Did you receive any New Zealand interest between 1 April 2019 and 31 March 2020:
in cash or by cheque
credited or added to your account
compounded and added to your investment
earned by a partnership, estate or trust, or from Inland Revenue?
You must show all New Zealand interest you receive. Include interest from banks, building and investment societies, credit unions, other securities and any loans you’ve made. Also include interest from Inland Revenue.
Don’t include any interest that has:
had NRWT deducted at the correct rate
been zero-rated under the approved issuer levy rules (AIL). See Approved issuer levy (AIL) for details.
If you’ve broken a term deposit during the year, you may have negative interest to account for. This is interest you’ve repaid on the term deposit. It may reduce the amount of interest you need to declare on your return.
If you broke the term deposit in full, or it was business-related, deduct the negative interest from the gross interest amount on your New Zealand NRWT withholding certificate (IR67). Deduct the allowable negative interest component using the worksheet below before entering the gross amount at Question 9B.
What to show in your return
The interest payer will send you a statement or an New Zealand NRWT withholding certificate (IR67). It will show the gross interest paid and the amount of tax deducted.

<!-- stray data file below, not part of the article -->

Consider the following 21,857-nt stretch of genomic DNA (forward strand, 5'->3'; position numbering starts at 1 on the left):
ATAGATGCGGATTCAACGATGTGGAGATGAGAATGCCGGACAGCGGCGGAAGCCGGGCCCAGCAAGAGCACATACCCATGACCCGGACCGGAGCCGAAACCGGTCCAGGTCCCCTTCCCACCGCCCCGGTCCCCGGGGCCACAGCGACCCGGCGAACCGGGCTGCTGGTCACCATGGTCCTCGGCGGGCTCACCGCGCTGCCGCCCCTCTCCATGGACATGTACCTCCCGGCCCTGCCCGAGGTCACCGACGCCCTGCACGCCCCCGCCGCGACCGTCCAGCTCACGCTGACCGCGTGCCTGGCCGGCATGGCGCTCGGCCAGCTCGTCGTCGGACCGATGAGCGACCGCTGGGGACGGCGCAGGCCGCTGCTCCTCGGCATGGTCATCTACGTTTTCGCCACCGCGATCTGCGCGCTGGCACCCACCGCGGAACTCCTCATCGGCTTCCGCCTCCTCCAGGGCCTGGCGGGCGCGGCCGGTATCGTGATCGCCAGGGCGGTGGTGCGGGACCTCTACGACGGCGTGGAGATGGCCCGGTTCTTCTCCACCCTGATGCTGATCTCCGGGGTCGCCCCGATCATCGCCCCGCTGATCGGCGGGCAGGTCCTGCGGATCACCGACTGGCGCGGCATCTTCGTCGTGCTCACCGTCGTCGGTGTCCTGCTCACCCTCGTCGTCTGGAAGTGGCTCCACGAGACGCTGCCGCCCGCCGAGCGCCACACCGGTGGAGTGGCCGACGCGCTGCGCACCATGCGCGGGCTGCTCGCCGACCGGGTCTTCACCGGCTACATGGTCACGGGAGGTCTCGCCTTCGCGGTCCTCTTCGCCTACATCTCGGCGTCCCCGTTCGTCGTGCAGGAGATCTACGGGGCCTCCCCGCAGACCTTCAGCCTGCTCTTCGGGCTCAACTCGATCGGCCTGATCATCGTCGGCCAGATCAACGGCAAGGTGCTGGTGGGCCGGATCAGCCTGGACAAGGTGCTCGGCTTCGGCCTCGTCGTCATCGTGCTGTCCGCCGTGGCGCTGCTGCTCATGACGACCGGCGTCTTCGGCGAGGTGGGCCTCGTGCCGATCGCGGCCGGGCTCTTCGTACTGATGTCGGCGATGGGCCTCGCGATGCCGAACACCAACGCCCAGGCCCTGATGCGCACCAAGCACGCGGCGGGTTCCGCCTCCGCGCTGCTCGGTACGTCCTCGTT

From each interest statement or certificate, copy the name of the payer, add up the amounts of tax deducted and the gross interest and print the totals in the boxes at Question 9.
Don’t send Inland Revenue your interest statements or certificates, but keep them in case they ask for them later.
If RWT was deducted from your interest, include it in the RWT column. Tell the organisation paying you interest you’re a non-resident and the country you’re resident in—the payer will then deduct NRWT at the rate for that country.
Refer to www.ird.govt.nz (search keywords: NRWT rates) to find the NRWT rate on interest for your country of residence. Multiply that rate by the amount in Box 9B of your return and print your answer in Box 9C.
The credits attached to the gross interest will be offset against the NRWT payable.
From 1 August 1991 “approved issuers” (financial institutions) pay interest to non-residents free of NRWT. They have to pay a levy for the right to issue securities subject to a zero rate of NRWT.
The levy, known as approved issuer levy, is calculated at a rate of two cents for every dollar of interest paid for the security.
Don’t include in your return any interest zero-rated under the AIL rules.
If the total interest you received for the year is $20 or less, you may not receive a certificate or statement, but you still need to show the gross interest and NRWT. Get the details from your bank statements.
There’s space in the return for details from three interest statements or certificates. If you have more than three, add up all the NRWT and gross interest amounts from all your certificates and print the totals in Boxes 9A and 9B.
If you hold a joint account, you must show your share of the interest in your return.
If Inland Revenue pays you interest, include the interest received in Box 9B for the income year you received the interest.
If you paid Inland Revenue interest, include it as a deduction in the income year the interest is paid.